Ironically, this cost structure gives me incentive to hold the costs down for the insurer. If they had a rule whereby I had to hire a contractor, it’s likely they would spend all of the “recoverable depreciation” and then some.

I’ve run some numbers, and I think I can probably get the whole job done for around 35%-50% of estimated costs if I do it mostly myself and hire a handyman to help. That means I could pocket 20%-35% of the total estimated costs and in fact pay no deductible.

If I do end up going with a contractor, then all this cleaning is for naught. But at least I have the peace of mind of knowing the room is somewhat clean!

Ceiling collapse update

More updates on the ceiling collapse.


The ceiling collapse culprit may be more complicated than the short nails.

The house’s attic gable vents are above the den and the master bedroom. Coincidentally, the den’s ceiling collapsed, and the master bedroom has a slight ceiling sag. The insurance estimator theorized that some wind-driven high attic pressure plus the weight of the insulation plus improper nails may have caused the collapse. [EDIT: This is also the working theory behind a ceiling failure in a separate room in 2019!]

The insurance estimator noticed a master bedroom ceiling sag, so he recommended that the insurance fix this by driving drywall screws into it and scraping and retexturing.


Today is the 7th day we’ve had no den and dining room. We are lucky since our house is still livable and functional.

The biggest inconvenience is losing 400 square feet.

The second biggest inconvenience is my skittishness about the plastic sheeting closing off the disaster area.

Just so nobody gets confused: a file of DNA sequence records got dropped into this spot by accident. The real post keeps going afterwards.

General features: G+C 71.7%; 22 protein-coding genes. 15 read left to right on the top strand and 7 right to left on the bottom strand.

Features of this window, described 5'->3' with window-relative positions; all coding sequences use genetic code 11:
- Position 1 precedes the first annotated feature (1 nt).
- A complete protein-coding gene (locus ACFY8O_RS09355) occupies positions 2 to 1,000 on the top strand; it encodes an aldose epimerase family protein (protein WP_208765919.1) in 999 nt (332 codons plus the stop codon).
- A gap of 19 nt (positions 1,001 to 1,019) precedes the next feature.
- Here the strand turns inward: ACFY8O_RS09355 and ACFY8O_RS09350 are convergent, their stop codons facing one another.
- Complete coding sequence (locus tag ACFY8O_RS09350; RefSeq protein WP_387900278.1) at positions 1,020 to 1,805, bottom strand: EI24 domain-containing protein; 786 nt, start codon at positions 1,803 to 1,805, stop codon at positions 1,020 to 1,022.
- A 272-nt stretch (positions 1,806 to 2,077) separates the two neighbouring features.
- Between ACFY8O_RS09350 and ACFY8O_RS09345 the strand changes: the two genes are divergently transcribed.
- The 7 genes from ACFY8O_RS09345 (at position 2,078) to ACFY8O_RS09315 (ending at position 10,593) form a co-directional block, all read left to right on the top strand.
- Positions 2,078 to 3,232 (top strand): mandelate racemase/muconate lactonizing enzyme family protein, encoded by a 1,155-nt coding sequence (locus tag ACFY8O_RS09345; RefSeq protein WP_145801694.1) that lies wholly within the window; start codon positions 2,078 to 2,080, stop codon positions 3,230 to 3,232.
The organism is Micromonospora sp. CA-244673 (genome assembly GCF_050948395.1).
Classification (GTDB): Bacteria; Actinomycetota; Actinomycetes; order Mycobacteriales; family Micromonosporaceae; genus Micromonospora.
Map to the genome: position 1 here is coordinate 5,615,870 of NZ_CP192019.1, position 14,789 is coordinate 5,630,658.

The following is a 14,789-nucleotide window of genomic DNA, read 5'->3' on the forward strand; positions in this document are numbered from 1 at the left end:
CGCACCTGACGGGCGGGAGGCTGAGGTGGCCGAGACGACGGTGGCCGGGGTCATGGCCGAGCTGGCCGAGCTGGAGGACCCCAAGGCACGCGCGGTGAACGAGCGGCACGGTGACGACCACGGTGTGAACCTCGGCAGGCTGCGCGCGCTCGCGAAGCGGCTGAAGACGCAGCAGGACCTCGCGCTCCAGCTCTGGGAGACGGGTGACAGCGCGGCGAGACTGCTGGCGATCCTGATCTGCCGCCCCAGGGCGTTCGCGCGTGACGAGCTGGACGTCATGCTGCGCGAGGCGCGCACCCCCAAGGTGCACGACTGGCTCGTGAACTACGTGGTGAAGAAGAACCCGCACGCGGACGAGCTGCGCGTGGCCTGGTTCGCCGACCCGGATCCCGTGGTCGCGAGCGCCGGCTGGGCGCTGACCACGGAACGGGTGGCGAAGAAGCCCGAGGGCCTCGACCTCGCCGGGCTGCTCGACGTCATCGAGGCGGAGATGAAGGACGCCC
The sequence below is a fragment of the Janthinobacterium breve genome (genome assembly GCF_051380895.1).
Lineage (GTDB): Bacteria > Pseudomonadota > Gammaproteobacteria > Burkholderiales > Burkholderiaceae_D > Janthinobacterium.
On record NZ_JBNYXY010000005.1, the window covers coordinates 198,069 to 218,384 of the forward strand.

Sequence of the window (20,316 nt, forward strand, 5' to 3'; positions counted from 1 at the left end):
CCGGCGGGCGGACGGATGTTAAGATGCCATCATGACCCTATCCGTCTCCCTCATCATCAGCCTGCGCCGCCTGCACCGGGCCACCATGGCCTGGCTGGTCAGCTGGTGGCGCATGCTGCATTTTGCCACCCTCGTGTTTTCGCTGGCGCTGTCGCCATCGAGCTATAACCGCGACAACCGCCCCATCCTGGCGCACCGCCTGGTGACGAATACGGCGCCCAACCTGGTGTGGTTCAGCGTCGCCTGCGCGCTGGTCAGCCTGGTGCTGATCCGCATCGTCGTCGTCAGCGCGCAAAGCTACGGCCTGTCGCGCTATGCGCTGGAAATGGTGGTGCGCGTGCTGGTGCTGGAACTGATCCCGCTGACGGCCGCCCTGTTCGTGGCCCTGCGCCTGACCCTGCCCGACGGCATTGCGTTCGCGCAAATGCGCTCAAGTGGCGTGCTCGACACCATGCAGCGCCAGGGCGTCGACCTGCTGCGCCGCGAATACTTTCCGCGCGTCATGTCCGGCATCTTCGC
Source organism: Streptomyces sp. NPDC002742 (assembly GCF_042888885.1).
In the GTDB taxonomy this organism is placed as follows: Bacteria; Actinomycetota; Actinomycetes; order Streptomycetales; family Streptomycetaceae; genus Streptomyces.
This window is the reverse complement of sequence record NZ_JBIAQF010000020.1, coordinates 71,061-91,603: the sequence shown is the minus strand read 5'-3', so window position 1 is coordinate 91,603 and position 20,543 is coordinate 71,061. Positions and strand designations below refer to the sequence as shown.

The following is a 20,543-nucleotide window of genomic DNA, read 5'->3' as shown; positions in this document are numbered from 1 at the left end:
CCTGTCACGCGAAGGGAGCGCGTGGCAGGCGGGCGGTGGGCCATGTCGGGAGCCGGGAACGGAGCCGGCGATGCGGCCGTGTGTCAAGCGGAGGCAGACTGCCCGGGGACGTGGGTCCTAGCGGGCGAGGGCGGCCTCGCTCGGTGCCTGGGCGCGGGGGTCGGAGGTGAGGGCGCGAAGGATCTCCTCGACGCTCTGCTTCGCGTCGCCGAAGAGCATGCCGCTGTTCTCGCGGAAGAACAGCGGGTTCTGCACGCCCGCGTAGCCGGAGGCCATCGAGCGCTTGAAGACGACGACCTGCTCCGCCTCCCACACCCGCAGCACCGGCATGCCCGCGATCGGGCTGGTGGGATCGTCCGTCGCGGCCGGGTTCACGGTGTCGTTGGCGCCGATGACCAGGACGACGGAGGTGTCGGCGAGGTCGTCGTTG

The closed room has three vents. Even though I shut them off, enough air leaks through to increase pressure in that room, causing the plastic sheeting to balloon out when the heater runs.

I have the sheeting held in place by 3″-4″ of that blue paint-safe tape, but I’m constantly afraid it will stop adhering and open up. If the heat turns on while it opens up, it will blow the insulation-laden air into the rest of the house.

In an abundance of caution, I turn the heat off when we leave and at night. My wife just loves those freezing cold mornings! :-)

The nice thing is if I open a window while the heater runs, the pressure differential sucks fresh air into the house. That’s a nice way to inject fresh air into this place!

No TV!

Our TV is sitting in the hallway–the ceiling collapsed while I rescued it–but the only cable connectors are in the den. (Shortly after moving in, I removed the cable connections from the other bedrooms–I feel very strongly against having TVs in bedrooms). Therefore, we’ve had no TV for a whole week. I love it! Can we have no TV forever? Please?